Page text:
When needing two or more fairly disparate systems to work together seamlessly, having complete flexibility at the database level can be a blessing.
Take for instance the problem of a ten year old legacy system hosting millions of accounts, and an up to date content management system that needs complete access to that data as if it were its own. You can manage multiple systems with complicated triggers, methods for moving data around, expensive joins, funky stored procedures, hacks to the code, or you can simply use a writable view.
Let's start with the legacy system (schemas have been simplified):
CREATE SEQUENCE legacy_login_id_seq; CREATE TABLE legacy_login ( legacy_login_id INT DEFAULT nextval('legacy_login_id_seq'), email VARCHAR(256), password VARCHAR(64), created TIMESTAMP, firstname VARCHAR(64), lastname VARCHAR(64) );
Add in the new-fangled content management:
CREATE TABLE new_fangled ( id INT, username VARCHAR(256), password VARCHAR(64), created_time INT );
And you find yourself with a little bit of a mess; field names don't quite match up, table names are different, and types have a fundamental mismatch. A view can help to some extent:
CREATE VIEW new_fangled (id, username, password) AS SELECT legacy_login_id AS id, email AS username, password, CAST(EXTRACT(epoch FROM created) AS INT) AS created_time FROM legacy_login;
But this only gives you read access. The interesting thing about how PostgreSQL implements views is that they are implemented as rules on SELECTs. Thus, the above view can be rewritten by creating a table and implementing a rule:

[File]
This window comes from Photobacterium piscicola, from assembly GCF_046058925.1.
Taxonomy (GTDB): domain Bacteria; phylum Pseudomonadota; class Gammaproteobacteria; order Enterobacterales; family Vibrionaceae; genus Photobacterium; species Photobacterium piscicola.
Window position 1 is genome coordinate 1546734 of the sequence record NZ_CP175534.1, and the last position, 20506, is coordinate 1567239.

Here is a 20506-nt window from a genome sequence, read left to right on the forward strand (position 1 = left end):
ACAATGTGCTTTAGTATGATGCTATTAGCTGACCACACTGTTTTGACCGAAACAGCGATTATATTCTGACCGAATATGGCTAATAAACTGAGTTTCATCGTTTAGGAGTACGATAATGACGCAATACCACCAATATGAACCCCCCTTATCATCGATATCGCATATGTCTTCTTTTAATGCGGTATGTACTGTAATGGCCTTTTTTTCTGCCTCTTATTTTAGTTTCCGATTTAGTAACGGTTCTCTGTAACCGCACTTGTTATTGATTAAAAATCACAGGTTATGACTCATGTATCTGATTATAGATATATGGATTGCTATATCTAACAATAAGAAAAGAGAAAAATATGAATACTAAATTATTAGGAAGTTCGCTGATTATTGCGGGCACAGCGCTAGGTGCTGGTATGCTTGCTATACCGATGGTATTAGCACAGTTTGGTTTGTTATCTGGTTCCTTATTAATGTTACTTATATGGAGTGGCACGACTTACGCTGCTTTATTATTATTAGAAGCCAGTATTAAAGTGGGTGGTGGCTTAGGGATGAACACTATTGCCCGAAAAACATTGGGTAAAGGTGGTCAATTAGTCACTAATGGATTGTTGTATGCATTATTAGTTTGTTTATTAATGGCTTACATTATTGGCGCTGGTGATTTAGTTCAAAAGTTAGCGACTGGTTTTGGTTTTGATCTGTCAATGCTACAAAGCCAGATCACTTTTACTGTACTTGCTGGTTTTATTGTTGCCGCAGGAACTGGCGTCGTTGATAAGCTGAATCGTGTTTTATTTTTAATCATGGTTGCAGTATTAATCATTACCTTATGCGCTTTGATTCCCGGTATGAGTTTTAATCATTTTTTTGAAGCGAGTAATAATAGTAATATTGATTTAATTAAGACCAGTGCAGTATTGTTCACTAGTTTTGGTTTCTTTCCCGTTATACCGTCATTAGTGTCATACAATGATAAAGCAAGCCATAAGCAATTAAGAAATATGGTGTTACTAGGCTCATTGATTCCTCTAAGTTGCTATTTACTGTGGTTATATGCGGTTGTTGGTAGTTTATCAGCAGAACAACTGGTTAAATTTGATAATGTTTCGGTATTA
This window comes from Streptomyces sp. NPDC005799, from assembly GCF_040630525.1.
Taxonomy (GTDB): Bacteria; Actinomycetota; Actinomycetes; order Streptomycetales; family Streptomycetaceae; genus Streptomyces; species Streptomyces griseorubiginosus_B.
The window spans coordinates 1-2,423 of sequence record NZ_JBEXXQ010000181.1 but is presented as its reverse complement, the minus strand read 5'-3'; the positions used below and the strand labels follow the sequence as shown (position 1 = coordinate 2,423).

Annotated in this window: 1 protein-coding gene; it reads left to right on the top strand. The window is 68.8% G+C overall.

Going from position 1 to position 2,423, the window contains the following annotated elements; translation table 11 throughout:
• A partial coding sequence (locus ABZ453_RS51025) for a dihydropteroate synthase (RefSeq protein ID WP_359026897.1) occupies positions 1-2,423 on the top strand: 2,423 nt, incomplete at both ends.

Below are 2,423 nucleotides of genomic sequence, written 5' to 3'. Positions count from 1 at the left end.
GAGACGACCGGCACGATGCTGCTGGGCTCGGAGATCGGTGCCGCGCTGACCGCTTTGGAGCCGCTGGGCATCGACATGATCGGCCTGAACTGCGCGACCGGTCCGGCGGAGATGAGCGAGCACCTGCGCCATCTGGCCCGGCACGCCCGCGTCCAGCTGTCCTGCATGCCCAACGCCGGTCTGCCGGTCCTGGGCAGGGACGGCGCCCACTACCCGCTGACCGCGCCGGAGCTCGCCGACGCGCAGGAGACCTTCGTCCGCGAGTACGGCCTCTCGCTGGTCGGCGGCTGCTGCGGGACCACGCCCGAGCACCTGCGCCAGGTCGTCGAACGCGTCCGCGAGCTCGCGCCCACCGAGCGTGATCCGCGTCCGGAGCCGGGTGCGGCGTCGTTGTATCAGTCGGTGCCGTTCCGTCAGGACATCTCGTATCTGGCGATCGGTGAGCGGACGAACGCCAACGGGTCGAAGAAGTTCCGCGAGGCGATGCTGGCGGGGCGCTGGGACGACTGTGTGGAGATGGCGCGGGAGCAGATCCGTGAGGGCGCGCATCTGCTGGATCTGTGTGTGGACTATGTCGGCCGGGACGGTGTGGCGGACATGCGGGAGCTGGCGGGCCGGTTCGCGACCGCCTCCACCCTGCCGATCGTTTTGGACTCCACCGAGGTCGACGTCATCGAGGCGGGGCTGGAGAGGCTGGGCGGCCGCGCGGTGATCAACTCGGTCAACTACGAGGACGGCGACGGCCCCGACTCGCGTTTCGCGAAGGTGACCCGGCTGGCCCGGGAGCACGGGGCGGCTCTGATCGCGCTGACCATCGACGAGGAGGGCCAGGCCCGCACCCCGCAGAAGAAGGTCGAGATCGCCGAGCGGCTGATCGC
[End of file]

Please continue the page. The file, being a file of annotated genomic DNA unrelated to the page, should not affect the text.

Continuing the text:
CREATE TABLE new_fangled ( id INT, username VARCHAR(128), password VARCHAR(64), created_time INT ); CREATE OR REPLACE RULE "_RETURN" AS ON SELECT TO new_fangled DO INSTEAD SELECT legacy_login_id AS id, email AS username, password, CAST(EXTRACT(epoch FROM created) AS INT) AS created_time FROM legacy_login;
The key here is the do instead: the rule replaces the existing plan with a new plan based on the replacement SELECT. To achieve both read and write access, you can use additional rules on the same table (one of the more mainstream uses of these same rules is PostgreSQL's version of partitioning via table inheritance):
CREATE OR REPLACE RULE insert_new_fangled_table AS ON INSERT TO new_fangled DO INSTEAD INSERT INTO legacy_login (legacy_login_id, email, password, created) VALUES (nextval('legacy_login_id_seq'), NEW.username, NEW.password, TIMESTAMP WITH TIME ZONE 'epoch' + NEW.created_time * INTERVAL '1 second');
CREATE OR REPLACE RULE update_new_fangled_table AS ON UPDATE TO new_fangled DO INSTEAD UPDATE legacy_login SET email = NEW.username, password = NEW.password, created = TIMESTAMP WITH TIME ZONE 'epoch' + NEW.created_time * INTERVAL '1 second' WHERE legacy_login_id = OLD.id;
CREATE OR REPLACE RULE delete_new_fangled_table AS ON DELETE TO new_fangled DO INSTEAD DELETE FROM legacy_login WHERE legacy_login_id = OLD.id;
Using these rules we are able to remap all INSERTs, UPDATEs, and DELETEs with do instead rules allowing for what amounts to a writable view. These rules are extremely flexible, and can utilize stored procedures making them very powerful.